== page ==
Harford County engineer adapts portable computers for disabled

June 11, 1991|By Michael K. Burns

The chance to help a longtime friend put Dean Blazie into the inventing business and on the road to developing a portable computer that has changed the lives of thousands of blind people.

The Harford County engineer was asked to design a system that would allow blind telephone information operators to type a name into a computer, which would speak the number to the caller. That was a dozen years ago, when his high school friend needed the device to get jobs for the blind with the Kentucky state government.

And when he entered his invention in the Johns Hopkins University national competition for computerized products to help the disabled in 1981, Mr. Blazie found the recognition and market for products he now produces at Blazie Engineering in Street.

"It really helped me to start my own company later," he said. "We kept improving the product, working with desktop personal computers, and we made them talk. Now we've got a portable that is little bigger than a paperback book," said Mr. Blazie, who sells about 1,000 of the devices each year.

Mr. Blazie hopes to enter the second national search for ideas, systems and devices to break down barriers for the disabled, which Hopkins is launching this spring, in cooperation with MCI Communications Corp. and the National Science Foundation.

"Through this search, people have a unique opportunity to apply computer creativity to urgent human needs and make a significant difference," said Paul Hazan, the project director and an engineer at the Hopkins Applied Physics Laboratory.

Among the 8,000 entries submitted a decade ago were an eye-movement communications system, a voice-automated lighting-temperature controls system, a Braille word processor and an ultrasonic head control for wheelchairs.

Mr. Hazan expects many more entries than in 1981, when there were fewer than a quarter-million personal computers in use in America.

"Today, there are about 20 million PCs with a commensurate increase in the number of creative people who are computer literate," he said. A million computers in public schools are also available to use software programs that could help learning-disabled children, he added.

High technology is not essential. "It is far more important that the device be useful and affordable," Mr. Hazan said.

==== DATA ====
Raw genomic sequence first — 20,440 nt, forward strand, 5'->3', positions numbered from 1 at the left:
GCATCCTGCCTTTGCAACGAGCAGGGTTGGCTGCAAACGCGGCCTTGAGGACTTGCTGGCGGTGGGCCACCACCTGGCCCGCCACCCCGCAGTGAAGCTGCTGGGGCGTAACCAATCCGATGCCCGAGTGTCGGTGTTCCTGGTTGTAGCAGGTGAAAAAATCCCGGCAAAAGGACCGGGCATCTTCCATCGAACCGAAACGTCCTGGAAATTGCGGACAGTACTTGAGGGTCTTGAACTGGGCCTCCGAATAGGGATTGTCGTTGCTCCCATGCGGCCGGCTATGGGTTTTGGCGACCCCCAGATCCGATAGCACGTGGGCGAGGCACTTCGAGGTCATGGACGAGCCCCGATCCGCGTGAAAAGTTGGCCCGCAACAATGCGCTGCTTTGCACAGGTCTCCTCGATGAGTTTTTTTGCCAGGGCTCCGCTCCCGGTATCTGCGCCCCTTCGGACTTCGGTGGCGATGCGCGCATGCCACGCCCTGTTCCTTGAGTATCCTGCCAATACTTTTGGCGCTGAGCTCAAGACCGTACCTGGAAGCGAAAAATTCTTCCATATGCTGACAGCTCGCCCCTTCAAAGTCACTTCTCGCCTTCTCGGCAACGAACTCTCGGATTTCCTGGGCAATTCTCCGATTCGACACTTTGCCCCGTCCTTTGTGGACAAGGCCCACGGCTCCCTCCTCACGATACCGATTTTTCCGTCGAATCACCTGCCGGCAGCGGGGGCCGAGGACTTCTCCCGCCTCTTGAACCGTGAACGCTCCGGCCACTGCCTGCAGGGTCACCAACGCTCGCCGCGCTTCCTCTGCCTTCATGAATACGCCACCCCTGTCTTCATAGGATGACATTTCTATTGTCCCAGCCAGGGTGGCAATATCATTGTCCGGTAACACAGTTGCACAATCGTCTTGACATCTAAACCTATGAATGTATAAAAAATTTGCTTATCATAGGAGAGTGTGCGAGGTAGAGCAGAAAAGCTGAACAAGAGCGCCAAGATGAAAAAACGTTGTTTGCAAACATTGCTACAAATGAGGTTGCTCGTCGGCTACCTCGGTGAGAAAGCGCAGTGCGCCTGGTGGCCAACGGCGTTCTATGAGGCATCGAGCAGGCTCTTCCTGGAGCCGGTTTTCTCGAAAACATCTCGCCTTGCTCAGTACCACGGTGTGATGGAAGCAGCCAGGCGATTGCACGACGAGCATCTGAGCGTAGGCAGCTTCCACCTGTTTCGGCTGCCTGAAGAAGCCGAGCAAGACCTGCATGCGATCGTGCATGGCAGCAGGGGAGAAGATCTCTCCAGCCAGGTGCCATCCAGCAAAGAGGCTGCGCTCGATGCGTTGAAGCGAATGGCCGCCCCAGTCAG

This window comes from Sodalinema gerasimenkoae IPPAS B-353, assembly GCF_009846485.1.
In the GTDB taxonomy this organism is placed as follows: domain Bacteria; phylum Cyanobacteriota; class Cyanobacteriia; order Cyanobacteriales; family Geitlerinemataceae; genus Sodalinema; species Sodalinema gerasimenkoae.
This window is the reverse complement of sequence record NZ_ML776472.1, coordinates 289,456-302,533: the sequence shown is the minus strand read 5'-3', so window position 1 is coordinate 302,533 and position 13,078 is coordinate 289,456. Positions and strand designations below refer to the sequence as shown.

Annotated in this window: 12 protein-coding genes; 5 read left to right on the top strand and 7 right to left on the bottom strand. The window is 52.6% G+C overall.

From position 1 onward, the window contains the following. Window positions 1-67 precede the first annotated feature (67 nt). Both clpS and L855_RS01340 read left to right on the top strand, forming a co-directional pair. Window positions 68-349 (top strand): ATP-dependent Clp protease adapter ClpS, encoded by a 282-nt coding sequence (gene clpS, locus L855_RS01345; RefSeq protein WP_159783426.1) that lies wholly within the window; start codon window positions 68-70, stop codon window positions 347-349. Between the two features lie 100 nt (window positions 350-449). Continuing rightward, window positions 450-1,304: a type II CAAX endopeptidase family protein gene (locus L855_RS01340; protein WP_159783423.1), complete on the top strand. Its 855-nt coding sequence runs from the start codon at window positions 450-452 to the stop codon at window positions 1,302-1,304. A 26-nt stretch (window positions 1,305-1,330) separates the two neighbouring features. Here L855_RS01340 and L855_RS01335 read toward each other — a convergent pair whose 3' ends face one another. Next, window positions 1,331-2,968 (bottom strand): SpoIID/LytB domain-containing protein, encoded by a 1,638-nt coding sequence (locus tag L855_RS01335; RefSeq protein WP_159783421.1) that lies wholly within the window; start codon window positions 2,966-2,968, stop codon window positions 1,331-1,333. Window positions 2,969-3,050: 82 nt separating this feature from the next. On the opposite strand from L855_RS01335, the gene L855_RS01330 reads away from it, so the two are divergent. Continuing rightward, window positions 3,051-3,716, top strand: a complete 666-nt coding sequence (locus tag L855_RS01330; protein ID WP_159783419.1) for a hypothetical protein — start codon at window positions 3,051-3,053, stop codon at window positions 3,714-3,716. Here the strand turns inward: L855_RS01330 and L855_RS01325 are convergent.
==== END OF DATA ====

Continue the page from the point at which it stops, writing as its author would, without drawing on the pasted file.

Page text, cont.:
With 25 million Americans who are blind, deaf, physically or mentally disabled, the need and the possibilities for computer aids are great.

"The public needs to know about the many solutions that computing technology can provide," observed Larry Oliver of the National Science Foundation.

The competition is divided into 10 geographical regions, with amateur and professional divisions, and the top entries will be displayed at the Smithsonian Institution next February.

Awards include cash, computers and certificates, as well as access to manufacturers and disabled groups that can promote development of promising inventions.

"The contest motivated me to think about how I could adapt my ideas to the disabled community," noted Reuel Launey, who runs a home-automation firm in College Park.

He was a winner in 1981 with a voice-activated system to control lights and temperature in a quadriplegic's home and a design for an automated office whose devices responded to voice commands.

But his system was too expensive to market at the time, he said, and there was no development funding available. So Mr. Launey returned to designing custom automation systems for upper-scale housing.

Since then, technological developments have reduced the price of systems, and he is now entering the mass market with automated devices, "which should have a good effect for the disabled community."

Much of the sophisticated technology that can help the handicapped is adapted from inventions developed for other uses, Mr. Launey observed. "That's a great advantage of this contest, because it fights that trend and focuses on developing products specifically for the disabled."

Mark Friedman of Pittsburgh was another winner in 1981 with a computer screen that could speak words activated by only the eye movement of the operator. Today, he and two former students at Carnegie Mellon University operate a company that is a leading producer of eye-gaze control systems.

Mr. Blazie has slowly branched out with his firm, introducing a low-cost Braille printer for a computer last year and selling computer products developed by others for the blind. His 13-ounce Braille 'n Speak word processor easily hooks up to a computer to print out letters or reports on a computer screen, as well as to speak the words back to the operator.

Last year, a blind news reporter typed her story into the device in Washington, hooked it up to a telephone and transmitted printed copy back to her newspaper in Cincinnati, he said.

Developing his talking computer part-time after the 1981 contest, Mr. Blazie used the invention to launch his new company in 1986, after he had to sell his computer services company. The contest convinced him there was a market for the product he could develop at home, with help from his family, he said.

"Knowing that someone cares about your work, that you are recognized, made us go on and do things that can solve problems for thousands of people," he said.

How to enter

Applications and information about the competition are available writing Johns Hopkins National Search, P.O. Box 1200, Laurel, Md. 20723.

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